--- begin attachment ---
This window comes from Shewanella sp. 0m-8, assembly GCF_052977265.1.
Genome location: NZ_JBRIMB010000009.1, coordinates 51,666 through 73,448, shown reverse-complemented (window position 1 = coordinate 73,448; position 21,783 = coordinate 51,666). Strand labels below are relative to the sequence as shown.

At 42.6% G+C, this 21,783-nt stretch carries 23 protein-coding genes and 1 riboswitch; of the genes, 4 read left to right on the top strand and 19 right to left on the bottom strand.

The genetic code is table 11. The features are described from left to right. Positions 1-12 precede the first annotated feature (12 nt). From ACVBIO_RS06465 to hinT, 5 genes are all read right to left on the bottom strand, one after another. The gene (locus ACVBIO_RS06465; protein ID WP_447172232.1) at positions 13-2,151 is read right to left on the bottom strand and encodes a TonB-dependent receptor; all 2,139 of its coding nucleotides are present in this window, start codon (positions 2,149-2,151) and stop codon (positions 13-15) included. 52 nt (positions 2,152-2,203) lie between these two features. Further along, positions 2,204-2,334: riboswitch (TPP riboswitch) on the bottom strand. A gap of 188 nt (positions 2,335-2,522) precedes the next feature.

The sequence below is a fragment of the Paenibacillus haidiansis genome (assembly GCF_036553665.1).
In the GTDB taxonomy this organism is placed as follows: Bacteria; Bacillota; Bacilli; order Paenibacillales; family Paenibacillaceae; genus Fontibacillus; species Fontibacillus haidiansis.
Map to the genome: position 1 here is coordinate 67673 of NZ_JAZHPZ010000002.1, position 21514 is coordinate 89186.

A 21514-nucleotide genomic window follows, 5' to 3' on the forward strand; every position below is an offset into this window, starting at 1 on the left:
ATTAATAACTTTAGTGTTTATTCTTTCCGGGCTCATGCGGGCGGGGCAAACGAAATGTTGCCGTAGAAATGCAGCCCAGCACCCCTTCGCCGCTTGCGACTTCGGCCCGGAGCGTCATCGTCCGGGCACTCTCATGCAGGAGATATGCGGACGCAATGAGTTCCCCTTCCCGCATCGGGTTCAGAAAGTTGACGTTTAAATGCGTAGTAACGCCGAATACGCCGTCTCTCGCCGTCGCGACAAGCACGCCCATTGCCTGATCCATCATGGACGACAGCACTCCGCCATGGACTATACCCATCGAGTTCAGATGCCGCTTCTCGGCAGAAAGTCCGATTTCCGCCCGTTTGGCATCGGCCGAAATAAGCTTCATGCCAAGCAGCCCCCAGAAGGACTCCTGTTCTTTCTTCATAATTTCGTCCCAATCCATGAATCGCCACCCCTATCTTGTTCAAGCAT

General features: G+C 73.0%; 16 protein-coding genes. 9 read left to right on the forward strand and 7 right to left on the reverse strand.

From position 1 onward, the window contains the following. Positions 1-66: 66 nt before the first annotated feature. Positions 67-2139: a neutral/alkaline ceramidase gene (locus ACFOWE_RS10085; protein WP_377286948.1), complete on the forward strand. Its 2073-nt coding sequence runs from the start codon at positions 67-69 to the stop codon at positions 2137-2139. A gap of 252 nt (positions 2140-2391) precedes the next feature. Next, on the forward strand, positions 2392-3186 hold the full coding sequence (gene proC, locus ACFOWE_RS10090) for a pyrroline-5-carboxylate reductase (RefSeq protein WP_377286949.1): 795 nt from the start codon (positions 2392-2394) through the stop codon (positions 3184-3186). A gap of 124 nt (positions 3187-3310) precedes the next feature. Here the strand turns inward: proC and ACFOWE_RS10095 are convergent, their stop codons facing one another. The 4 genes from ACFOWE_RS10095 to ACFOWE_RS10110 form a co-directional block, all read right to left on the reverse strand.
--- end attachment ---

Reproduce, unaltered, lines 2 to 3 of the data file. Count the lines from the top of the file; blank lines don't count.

Genome location: NZ_JBRIMB010000009.1, coordinates 51,666 through 73,448, shown reverse-complemented (window position 1 = coordinate 73,448; position 21,783 = coordinate 51,666). Strand labels below are relative to the sequence as shown.

At 42.6% G+C, this 21,783-nt stretch carries 23 protein-coding genes and 1 riboswitch; of the genes, 4 read left to right on the top strand and 19 right to left on the bottom strand.